Huawei’s chairman Guo Ping has reacted to the US government’s tight export controls aimed at preventing the Chinese tech company from acquiring the necessary chip, after reports that its largest supplier has already Disconnected “We haven’t figured it out yet,” Guo said on stage at Huawei’s annual analyst summit. “The US government is still determined to attack Huawei, but what in the world will it do?”
“In its relentless pursuit to tighten its stranglehold on our company, the US government has decided to proceed and completely ignore the concerns of many companies and industry associations,” Huawei said in an official statement. This decision was arbitrary and pernicious and threatened to undermine the entire industry worldwide. This new rule will impact the expansion, maintenance, and continuous operations of networks worth hundreds of billions of dollars that we have rolled out in more than 170 countries.”
“We expect that our business will inevitably be affected,” Huawei’s statement continues. “We will try all we can to seek a solution.”
Nikkei reported earlier today that TSMC had gone to block Huawei’s new orders following a US government announced last week. These rules are specifically designed to target Huawei and its chip subsidiary, Hello Silicon, for any equipment that requires a license from manufacturers that use US technology or equipment. According to Reuters, TSMC did not deny the reports but called them “pure rumor market rumors.”
Huawei has, in the past, suggested that it could turn the chip supply into Samsung. The company is also recently exploring domestic chip production through China’s Semiconductor Manufacturing International Corporation (SMIC), which has just received an investment of 2. 2.2 billion from the Chinese government.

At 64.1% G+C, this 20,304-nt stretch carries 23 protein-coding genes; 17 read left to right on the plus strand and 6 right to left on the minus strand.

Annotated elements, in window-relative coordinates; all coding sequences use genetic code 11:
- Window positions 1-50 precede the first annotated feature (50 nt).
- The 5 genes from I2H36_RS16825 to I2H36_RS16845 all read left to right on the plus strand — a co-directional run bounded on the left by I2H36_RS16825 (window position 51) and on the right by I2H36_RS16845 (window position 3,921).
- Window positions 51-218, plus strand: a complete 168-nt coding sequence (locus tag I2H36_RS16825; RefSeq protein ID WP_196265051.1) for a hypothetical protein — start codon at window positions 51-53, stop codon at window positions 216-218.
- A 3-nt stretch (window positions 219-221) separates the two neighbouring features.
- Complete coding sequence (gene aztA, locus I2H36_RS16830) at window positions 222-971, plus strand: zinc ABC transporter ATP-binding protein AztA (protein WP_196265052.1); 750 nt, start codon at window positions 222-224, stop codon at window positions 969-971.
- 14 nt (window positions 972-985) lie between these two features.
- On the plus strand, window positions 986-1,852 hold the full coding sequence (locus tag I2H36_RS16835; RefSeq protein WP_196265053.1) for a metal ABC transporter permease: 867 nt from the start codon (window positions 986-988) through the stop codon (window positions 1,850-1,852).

SMIC, however, is relatively relative to TSMC. There is little competition, and it will take more time to meet the demands of Huawei. Last week, SMIC began mass production of a high-silicon Crane 710A processor at its 14nm node, but this year TSMC hopes to move to a more innovative 5Nm process. Even the original Karen 710 TSMC produced at 12nm, and it was a mid-range chip in 2018.
“This decision by the US government does not just affect Huawei. It will have a serious impact on a wide number of global industries,” according to a Huawei statement. “In the long run, this will damage the trust and collaboration within the global semiconductor industry, which many industries depend on, increasing conflict and loss within these industries. The US is leveraging its technological strengths to crush companies outside its borders. This will only serve to undermine the international trust companies place in US technology and supply chains. Ultimately, this will harm US interests.”
Richard Yu, CEO of Huawei’s Consumer Division, also spoke out against the US government today. “The so-called reasons for cybersecurity are just an excuse,” he wrote in a VChat post published by Bloomberg. “The key is the threat to America’s technological superiority.”